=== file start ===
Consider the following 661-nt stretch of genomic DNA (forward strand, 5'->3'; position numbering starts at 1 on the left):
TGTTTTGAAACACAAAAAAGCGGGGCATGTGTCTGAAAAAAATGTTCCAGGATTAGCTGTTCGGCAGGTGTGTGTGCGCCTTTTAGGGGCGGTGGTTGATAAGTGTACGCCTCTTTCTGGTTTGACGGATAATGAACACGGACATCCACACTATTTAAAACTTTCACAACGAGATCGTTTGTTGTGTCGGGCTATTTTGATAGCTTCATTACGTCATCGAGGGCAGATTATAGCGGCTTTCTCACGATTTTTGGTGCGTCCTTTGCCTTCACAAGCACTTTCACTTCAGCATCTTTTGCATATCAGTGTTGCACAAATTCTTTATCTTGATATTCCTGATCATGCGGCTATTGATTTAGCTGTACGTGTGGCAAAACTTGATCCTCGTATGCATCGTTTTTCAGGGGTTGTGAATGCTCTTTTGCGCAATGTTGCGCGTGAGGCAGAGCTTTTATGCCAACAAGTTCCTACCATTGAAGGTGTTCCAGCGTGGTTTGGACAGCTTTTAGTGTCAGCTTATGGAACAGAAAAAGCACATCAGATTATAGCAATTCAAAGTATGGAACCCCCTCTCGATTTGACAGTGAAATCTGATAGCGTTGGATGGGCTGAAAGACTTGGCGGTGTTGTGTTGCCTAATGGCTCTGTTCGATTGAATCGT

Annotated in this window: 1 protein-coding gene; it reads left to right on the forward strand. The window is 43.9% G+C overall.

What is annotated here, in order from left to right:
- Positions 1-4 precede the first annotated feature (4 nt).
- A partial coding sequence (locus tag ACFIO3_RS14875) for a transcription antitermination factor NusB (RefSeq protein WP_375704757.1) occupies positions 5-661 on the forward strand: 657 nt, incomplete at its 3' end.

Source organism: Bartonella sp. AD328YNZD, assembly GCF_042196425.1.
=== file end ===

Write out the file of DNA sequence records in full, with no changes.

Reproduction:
Consider the following 661-nt stretch of genomic DNA (forward strand, 5'->3'; position numbering starts at 1 on the left):
TGTTTTGAAACACAAAAAAGCGGGGCATGTGTCTGAAAAAAATGTTCCAGGATTAGCTGTTCGGCAGGTGTGTGTGCGCCTTTTAGGGGCGGTGGTTGATAAGTGTACGCCTCTTTCTGGTTTGACGGATAATGAACACGGACATCCACACTATTTAAAACTTTCACAACGAGATCGTTTGTTGTGTCGGGCTATTTTGATAGCTTCATTACGTCATCGAGGGCAGATTATAGCGGCTTTCTCACGATTTTTGGTGCGTCCTTTGCCTTCACAAGCACTTTCACTTCAGCATCTTTTGCATATCAGTGTTGCACAAATTCTTTATCTTGATATTCCTGATCATGCGGCTATTGATTTAGCTGTACGTGTGGCAAAACTTGATCCTCGTATGCATCGTTTTTCAGGGGTTGTGAATGCTCTTTTGCGCAATGTTGCGCGTGAGGCAGAGCTTTTATGCCAACAAGTTCCTACCATTGAAGGTGTTCCAGCGTGGTTTGGACAGCTTTTAGTGTCAGCTTATGGAACAGAAAAAGCACATCAGATTATAGCAATTCAAAGTATGGAACCCCCTCTCGATTTGACAGTGAAATCTGATAGCGTTGGATGGGCTGAAAGACTTGGCGGTGTTGTGTTGCCTAATGGCTCTGTTCGATTGAATCGT

Annotated in this window: 1 protein-coding gene; it reads left to right on the forward strand. The window is 43.9% G+C overall.

What is annotated here, in order from left to right:
- Positions 1-4 precede the first annotated feature (4 nt).
- A partial coding sequence (locus tag ACFIO3_RS14875) for a transcription antitermination factor NusB (RefSeq protein WP_375704757.1) occupies positions 5-661 on the forward strand: 657 nt, incomplete at its 3' end.

Source organism: Bartonella sp. AD328YNZD, assembly GCF_042196425.1.